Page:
I'm also an avid 'piler' of stones. Love it!
    I have fossils hot glued in patterns on the bathroom walls.
    Sheesh! Got rocks?

    {{gwi:286142}}

  • krensgarden
    Original Author
    16 years ago
    last modified: 7 years ago

    Well...I've been gone awhile and thought I'd update what's been going on with our rock obsession. The summer of 2006 was very busy, we had many garden tours and other visitors that kept us hopping. Since all of the summer work was so intense, by the time things slacked off a bit we were heading into fall. Unfortunately, cold weather and mortar work don't mix. So, the stone cottage was put to the side for the year, but is our priority for 2007. (A New Year's resolution)
    Our fall was quite warm, though, and we longed to do something, anything! with rocks. So, I got a notion to do a bit of remodelling to the quarry. We had four Scotch pines planted on the north wall of the quarry garden that we decided we could part with for expansion purposes. We yanked them out with our farm tractor and then set about bringing in the leftover stones we had and building another addition to the small hill. After we took the trees out, we all suffered a moment of panic; was that really a good idea? Oh, well, too late now.

    We hauled more dirt back from the pile one yard at a time and gradually built up the area. The pictures show our progress from September 06 to the first of December.
    Here is the way it looked before we removed the trees.
    {{gwi:286143}}
    krensgarden
    Removing trees:
    {{gwi:286145}}
    krensgarden
    Below we are moving rocks out of the way after the trees were down.
    {{gwi:286147}}
    krensgarden
    More dirt hauled back in:
    {{gwi:286149}}
    krensgarden
    Views of the new wall taking shape:
    {{gwi:286150}}
    krensgarden
    Finally, the view as of our last construction for the year:
    {{gwi:286151}}
    krensgarden
    {{gwi:286153}}
    krensgarden

  • jugglerguy
    16 years ago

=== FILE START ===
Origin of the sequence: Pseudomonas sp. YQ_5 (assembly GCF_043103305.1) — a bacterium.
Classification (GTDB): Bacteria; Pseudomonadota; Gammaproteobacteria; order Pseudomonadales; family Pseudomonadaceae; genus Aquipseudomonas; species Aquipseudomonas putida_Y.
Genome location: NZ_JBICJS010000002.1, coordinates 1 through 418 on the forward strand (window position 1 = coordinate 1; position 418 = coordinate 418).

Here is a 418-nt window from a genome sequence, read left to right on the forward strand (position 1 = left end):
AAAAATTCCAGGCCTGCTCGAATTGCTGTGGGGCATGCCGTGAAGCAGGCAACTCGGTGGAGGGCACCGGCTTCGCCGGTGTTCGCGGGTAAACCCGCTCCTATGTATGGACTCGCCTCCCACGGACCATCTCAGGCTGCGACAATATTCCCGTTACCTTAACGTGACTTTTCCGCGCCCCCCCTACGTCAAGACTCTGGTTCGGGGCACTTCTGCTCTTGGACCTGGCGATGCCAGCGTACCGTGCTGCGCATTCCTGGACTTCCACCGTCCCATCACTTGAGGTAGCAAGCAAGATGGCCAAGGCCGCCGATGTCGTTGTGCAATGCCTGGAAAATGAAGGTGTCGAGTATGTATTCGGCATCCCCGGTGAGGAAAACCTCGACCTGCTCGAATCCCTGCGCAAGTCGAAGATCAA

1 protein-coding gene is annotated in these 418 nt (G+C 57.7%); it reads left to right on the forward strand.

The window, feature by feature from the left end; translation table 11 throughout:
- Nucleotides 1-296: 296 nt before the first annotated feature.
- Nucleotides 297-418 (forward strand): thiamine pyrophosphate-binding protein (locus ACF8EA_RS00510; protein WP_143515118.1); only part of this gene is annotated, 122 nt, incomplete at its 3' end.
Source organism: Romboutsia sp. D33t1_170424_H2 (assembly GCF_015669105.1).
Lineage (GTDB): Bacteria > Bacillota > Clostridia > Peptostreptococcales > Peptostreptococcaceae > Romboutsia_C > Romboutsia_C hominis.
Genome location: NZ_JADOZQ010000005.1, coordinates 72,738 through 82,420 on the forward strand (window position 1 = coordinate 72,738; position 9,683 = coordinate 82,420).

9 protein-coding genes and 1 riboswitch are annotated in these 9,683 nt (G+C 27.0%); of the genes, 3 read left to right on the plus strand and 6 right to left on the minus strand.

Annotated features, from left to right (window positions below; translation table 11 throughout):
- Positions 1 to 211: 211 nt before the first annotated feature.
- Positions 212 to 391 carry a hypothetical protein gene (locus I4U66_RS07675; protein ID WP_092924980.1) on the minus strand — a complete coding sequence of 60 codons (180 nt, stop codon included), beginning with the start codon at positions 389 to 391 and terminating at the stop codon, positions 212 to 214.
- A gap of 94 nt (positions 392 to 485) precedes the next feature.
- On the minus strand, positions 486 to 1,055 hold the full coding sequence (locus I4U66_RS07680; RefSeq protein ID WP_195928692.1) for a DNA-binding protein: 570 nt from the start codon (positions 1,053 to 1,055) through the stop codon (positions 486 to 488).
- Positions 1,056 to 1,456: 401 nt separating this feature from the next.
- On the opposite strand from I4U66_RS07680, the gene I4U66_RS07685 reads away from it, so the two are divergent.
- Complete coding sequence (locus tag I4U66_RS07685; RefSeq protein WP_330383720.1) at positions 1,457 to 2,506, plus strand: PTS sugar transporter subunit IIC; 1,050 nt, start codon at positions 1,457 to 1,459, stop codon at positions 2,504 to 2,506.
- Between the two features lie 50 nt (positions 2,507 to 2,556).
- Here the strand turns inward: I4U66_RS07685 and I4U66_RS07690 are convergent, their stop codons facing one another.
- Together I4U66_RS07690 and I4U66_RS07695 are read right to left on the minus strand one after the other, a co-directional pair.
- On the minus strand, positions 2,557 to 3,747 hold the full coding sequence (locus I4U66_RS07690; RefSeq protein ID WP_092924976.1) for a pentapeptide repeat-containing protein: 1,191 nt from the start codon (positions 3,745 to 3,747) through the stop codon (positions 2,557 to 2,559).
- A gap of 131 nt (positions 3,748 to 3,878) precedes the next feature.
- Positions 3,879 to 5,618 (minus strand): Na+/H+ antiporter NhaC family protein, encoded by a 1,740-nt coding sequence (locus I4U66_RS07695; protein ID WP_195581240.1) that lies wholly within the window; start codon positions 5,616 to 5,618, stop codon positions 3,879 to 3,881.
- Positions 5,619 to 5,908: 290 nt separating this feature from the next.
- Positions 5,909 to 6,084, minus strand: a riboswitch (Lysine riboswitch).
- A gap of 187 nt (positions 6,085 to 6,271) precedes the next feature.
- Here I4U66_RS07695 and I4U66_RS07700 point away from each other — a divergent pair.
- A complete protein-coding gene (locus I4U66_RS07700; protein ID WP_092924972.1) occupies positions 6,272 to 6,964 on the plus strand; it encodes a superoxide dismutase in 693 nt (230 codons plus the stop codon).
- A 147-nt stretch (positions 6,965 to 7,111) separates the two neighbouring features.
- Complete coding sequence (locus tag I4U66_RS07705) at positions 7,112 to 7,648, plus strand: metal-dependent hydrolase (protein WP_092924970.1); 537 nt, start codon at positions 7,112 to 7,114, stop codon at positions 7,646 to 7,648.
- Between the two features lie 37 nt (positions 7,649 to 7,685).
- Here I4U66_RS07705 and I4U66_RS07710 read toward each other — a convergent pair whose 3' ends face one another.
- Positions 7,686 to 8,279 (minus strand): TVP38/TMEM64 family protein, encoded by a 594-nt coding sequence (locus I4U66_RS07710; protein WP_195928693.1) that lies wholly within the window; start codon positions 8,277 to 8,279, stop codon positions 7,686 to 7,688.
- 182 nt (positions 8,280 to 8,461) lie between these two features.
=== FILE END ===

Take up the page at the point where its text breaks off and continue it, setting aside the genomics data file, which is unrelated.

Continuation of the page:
last modified: 7 years ago

    Karen! You're alive! I was starting to wonder if a big rock fell on you and squished you. I'm glad to see that you're alive and the quarry continues to grow and improve. I'm anxious to see that cottage when you get it finished next summer.

    I built a low but long retaining wall this summer that turned out nice. I also finished the path I started last summer. I tore out the lawn on the other side of the path and planted more shade plants.

  • krensgarden
    Original Author
    16 years ago
    last modified: 7 years ago

    Yes, we are alive and it's good to hear from you, too. The stone house is still standing, but with no additions to it since last fall. It will be our main focus in 2007.

    Your retaining walls are beautiful and your entire garden looks like a botanical paradise, so lush and cool. Are you still getting stone from the area around your home? You have some beauties there and an eye for rock placement; everything looks so natural. Thank you for sharing!

  • jugglerguy
    16 years ago
    last modified: 7 years ago

    I don't know about a botanical paradise, but I like it. I get my rocks from various farmers who are all about 15 minutes away. The two huge rocks in my front yard (including the one with my address on it) came from much closer, but just those two.

    I'm going to try to take a break from major additions to my yard next summer and try to just enjoy it. I'm pretty sure that won't happen, but that's the plan.

  • gardenscout
    16 years ago
    last modified: 7 years ago